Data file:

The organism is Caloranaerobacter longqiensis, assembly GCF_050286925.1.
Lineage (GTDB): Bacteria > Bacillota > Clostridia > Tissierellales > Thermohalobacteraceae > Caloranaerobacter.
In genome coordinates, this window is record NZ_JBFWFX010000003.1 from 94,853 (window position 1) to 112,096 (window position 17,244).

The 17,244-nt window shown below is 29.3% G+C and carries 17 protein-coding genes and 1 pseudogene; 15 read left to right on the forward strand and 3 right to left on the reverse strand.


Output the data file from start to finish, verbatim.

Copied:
The organism is Caloranaerobacter longqiensis, assembly GCF_050286925.1.
Lineage (GTDB): Bacteria > Bacillota > Clostridia > Tissierellales > Thermohalobacteraceae > Caloranaerobacter.
In genome coordinates, this window is record NZ_JBFWFX010000003.1 from 94,853 (window position 1) to 112,096 (window position 17,244).

The 17,244-nt window shown below is 29.3% G+C and carries 17 protein-coding genes and 1 pseudogene; 15 read left to right on the forward strand and 3 right to left on the reverse strand.